yesterday i discovered a cache of 30 or 40 letters. they were written by my mother to my grandmother and my great-grandfather during the period when my parents were divorcing and before my mother and stepfather had married.
to read these letters from the vantage point of 40 years is both sad and insightful because they chronicle my mother's attempt to reconcile her mother and her grandfather with her decision to divorce my father and marry my stepfather, who was a catholic priest at the time they met.
it is sad because i understand both what my mother so desperately wanted and why she could never ever have it. the gulf that separates my mother from hers is as wide as her boarding school education, as deep as her college degrees, as long as all her years of therapy. i pointed that out to her one day, not too many years ago.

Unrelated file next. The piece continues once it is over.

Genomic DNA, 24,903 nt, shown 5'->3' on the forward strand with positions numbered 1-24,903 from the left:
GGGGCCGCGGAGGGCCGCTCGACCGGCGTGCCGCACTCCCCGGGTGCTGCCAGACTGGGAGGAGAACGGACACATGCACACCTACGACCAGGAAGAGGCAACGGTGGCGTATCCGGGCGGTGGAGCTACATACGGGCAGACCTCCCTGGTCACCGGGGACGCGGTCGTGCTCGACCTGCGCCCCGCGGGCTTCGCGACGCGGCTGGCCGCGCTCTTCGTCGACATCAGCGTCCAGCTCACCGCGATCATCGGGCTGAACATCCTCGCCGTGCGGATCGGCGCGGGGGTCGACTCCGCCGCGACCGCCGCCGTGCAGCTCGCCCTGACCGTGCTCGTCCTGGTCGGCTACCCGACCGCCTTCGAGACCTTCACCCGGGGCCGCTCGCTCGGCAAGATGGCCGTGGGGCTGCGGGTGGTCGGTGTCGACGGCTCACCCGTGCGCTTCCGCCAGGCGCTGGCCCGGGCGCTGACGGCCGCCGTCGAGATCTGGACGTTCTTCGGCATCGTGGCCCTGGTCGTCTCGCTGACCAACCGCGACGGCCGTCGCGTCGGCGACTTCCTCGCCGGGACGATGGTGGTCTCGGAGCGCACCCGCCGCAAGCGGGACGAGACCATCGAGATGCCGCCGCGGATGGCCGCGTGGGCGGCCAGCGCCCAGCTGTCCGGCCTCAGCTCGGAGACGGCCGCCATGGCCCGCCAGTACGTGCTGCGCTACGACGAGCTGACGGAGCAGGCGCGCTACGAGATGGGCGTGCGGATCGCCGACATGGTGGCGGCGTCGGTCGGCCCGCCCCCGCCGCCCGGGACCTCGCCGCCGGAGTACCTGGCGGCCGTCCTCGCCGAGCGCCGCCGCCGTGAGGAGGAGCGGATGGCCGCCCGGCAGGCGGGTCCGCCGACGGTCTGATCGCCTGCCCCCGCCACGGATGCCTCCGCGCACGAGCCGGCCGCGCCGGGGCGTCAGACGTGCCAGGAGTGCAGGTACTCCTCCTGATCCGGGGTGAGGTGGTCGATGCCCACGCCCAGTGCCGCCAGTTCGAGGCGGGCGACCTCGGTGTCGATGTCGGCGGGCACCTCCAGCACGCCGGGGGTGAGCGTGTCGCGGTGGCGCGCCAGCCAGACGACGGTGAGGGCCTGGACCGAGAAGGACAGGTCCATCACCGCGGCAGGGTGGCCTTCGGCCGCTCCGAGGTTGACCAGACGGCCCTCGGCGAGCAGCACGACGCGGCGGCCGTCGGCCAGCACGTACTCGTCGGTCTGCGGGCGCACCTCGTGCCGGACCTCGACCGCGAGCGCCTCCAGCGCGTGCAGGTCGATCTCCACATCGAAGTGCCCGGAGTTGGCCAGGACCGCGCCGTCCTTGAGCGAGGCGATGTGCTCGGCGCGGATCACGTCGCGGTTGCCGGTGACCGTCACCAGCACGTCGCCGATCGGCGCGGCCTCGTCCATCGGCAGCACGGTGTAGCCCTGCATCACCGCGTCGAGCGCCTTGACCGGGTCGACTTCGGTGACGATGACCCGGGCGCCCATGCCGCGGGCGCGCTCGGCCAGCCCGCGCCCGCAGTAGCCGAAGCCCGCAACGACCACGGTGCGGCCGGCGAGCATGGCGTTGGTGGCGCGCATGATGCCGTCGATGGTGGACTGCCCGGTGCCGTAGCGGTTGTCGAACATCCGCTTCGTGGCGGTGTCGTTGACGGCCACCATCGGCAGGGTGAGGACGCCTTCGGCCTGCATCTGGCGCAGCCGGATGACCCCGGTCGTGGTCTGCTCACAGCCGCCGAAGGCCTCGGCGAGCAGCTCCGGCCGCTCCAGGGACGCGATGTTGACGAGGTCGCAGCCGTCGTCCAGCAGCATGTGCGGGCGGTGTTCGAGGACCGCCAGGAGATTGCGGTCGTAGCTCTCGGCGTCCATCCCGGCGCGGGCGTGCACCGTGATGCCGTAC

my mother never understood me, she said.
how could she, i asked. she has the worldview of a 19th century european peasant. you've got the worldview of a 20th century american princess. on what playing field did you expect to meet? she laughed, but i was serious.
there is one other thing i noticed about all the letters. my mother talks about my father, my brother, my soon-to-be-stepfather, my aunts and my cousins. she shares snippets of conversations, of accomplishments, of hopes and dreams and goals, chronicles daily woes, inquires and relates much about health, her own and everyone else's.
in all thirty-something letters, she mentions me exactly once.
and furthermore, the war must end. blessed be.